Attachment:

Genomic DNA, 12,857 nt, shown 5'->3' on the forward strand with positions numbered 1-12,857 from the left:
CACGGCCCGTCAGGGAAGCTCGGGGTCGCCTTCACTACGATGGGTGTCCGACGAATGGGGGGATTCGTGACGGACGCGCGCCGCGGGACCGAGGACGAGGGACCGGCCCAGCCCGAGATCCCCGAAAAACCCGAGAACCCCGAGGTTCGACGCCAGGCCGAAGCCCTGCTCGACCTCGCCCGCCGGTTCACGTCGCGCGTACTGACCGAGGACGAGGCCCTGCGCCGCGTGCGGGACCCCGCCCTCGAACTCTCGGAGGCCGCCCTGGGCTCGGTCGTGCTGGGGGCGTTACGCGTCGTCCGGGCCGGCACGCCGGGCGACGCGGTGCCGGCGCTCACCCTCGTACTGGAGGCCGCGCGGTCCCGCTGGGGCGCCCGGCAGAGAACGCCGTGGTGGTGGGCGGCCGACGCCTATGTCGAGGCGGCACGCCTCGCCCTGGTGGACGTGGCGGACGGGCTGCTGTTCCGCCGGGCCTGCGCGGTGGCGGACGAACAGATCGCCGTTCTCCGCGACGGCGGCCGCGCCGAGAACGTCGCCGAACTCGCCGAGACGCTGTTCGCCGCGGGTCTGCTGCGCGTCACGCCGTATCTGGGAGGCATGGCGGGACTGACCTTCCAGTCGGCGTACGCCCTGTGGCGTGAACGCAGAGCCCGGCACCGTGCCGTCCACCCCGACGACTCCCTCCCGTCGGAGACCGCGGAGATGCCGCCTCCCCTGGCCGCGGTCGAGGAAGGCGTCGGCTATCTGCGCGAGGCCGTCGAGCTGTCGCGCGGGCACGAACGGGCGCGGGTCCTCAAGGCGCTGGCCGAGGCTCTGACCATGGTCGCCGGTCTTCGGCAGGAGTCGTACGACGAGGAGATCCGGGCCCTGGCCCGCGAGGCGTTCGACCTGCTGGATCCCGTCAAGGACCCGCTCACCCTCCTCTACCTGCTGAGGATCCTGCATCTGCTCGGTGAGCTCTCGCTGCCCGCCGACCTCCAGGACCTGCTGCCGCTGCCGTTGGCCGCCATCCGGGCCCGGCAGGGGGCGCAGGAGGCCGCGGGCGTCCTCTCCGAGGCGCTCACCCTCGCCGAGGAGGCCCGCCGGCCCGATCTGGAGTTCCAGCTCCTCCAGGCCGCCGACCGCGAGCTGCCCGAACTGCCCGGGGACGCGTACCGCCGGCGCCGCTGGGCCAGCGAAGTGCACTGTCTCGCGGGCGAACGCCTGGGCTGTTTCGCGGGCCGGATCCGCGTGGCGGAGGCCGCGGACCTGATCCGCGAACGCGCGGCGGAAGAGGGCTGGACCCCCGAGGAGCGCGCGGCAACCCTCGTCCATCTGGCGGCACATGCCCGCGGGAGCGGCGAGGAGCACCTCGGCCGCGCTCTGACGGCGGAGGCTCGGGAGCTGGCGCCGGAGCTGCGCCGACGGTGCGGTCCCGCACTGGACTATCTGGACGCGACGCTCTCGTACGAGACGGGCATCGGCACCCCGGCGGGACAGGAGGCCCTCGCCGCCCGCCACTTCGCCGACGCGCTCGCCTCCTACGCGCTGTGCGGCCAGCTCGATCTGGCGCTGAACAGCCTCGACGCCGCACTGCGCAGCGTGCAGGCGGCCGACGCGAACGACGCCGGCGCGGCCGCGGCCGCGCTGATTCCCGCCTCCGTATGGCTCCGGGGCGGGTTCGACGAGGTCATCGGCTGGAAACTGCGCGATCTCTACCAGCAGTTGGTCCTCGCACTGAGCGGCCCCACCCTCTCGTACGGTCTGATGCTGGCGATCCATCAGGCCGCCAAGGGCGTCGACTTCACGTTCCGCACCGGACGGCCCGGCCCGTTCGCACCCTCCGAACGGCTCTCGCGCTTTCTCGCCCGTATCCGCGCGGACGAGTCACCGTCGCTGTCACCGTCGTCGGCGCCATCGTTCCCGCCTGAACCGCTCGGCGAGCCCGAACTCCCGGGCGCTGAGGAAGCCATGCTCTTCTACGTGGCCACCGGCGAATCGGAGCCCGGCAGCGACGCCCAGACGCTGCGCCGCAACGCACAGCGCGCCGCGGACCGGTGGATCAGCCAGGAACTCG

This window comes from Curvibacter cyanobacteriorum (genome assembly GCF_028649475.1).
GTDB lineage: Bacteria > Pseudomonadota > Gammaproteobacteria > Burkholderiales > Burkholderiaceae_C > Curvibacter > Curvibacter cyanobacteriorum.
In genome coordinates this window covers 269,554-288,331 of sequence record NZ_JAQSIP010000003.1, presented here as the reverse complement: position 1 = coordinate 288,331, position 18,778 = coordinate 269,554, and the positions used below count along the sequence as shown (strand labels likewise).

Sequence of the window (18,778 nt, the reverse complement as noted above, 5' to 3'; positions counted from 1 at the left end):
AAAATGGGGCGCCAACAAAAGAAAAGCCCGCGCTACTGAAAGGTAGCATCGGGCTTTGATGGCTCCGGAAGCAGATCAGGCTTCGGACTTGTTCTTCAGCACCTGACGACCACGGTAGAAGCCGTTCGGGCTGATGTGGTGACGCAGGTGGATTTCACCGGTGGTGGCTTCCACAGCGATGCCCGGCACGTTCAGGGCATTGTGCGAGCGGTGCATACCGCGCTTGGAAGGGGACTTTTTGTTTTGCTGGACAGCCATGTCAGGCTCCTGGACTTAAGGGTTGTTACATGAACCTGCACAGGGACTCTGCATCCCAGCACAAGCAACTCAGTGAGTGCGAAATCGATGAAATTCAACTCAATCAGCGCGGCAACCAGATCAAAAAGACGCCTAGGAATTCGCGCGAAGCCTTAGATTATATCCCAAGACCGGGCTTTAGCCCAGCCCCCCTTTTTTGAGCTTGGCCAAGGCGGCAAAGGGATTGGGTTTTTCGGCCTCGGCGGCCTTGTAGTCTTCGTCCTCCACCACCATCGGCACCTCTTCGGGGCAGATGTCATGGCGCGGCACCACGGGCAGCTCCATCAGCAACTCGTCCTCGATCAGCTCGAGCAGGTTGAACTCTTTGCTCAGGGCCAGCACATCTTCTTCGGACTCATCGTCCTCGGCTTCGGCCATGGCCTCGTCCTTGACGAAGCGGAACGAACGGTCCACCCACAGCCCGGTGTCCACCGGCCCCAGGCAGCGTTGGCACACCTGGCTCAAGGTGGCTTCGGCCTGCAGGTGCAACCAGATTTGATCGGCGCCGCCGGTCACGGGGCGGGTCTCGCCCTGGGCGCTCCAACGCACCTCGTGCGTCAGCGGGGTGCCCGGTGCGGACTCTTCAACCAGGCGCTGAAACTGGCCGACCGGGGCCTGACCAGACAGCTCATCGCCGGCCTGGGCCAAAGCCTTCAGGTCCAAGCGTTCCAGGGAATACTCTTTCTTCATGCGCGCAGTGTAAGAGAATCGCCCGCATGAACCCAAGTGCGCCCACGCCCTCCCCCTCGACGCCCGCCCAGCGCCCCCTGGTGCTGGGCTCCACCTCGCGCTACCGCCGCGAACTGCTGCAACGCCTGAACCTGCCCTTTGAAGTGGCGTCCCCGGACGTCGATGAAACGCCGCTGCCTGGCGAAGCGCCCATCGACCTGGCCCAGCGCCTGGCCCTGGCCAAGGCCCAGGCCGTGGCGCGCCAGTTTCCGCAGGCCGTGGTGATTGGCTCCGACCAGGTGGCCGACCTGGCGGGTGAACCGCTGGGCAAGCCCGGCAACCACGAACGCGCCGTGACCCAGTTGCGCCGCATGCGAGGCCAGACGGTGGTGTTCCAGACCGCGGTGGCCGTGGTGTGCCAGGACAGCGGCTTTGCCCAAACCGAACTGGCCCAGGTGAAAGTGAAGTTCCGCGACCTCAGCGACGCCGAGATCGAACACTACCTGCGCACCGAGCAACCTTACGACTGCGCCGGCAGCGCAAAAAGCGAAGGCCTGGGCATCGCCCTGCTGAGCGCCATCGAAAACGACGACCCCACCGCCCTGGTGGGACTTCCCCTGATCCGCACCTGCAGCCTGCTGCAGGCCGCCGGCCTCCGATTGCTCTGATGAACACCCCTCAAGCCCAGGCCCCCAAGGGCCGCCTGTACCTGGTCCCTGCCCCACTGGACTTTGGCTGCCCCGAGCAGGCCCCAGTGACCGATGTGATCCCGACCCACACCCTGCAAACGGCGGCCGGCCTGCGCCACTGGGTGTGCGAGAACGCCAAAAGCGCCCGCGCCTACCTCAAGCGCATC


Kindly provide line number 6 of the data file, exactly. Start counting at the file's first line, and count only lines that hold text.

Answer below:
Sequence of the window (18,778 nt, the reverse complement as noted above, 5' to 3'; positions counted from 1 at the left end):